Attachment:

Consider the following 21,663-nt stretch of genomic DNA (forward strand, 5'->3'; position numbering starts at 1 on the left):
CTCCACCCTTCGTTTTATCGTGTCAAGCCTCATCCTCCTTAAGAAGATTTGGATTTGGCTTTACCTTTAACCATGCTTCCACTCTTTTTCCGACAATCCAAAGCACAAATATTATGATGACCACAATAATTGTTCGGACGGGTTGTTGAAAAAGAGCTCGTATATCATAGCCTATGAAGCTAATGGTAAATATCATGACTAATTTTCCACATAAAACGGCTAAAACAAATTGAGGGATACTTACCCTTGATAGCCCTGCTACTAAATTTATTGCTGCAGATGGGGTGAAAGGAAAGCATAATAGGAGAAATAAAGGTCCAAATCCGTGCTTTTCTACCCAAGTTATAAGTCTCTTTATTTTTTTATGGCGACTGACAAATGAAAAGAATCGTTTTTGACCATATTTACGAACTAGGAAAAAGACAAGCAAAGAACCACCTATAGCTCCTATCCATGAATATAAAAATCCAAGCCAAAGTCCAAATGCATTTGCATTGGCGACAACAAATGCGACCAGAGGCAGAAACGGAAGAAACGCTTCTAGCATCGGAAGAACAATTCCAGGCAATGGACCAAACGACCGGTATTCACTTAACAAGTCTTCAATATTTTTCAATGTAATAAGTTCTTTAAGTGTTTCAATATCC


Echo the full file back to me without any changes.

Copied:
Consider the following 21,663-nt stretch of genomic DNA (forward strand, 5'->3'; position numbering starts at 1 on the left):
CTCCACCCTTCGTTTTATCGTGTCAAGCCTCATCCTCCTTAAGAAGATTTGGATTTGGCTTTACCTTTAACCATGCTTCCACTCTTTTTCCGACAATCCAAAGCACAAATATTATGATGACCACAATAATTGTTCGGACGGGTTGTTGAAAAAGAGCTCGTATATCATAGCCTATGAAGCTAATGGTAAATATCATGACTAATTTTCCACATAAAACGGCTAAAACAAATTGAGGGATACTTACCCTTGATAGCCCTGCTACTAAATTTATTGCTGCAGATGGGGTGAAAGGAAAGCATAATAGGAGAAATAAAGGTCCAAATCCGTGCTTTTCTACCCAAGTTATAAGTCTCTTTATTTTTTTATGGCGACTGACAAATGAAAAGAATCGTTTTTGACCATATTTACGAACTAGGAAAAAGACAAGCAAAGAACCACCTATAGCTCCTATCCATGAATATAAAAATCCAAGCCAAAGTCCAAATGCATTTGCATTGGCGACAACAAATGCGACCAGAGGCAGAAACGGAAGAAACGCTTCTAGCATCGGAAGAACAATTCCAGGCAATGGACCAAACGACCGGTATTCACTTAACAAGTCTTCAATATTTTTCAATGTAATAAGTTCTTTAAGTGTTTCAATATCC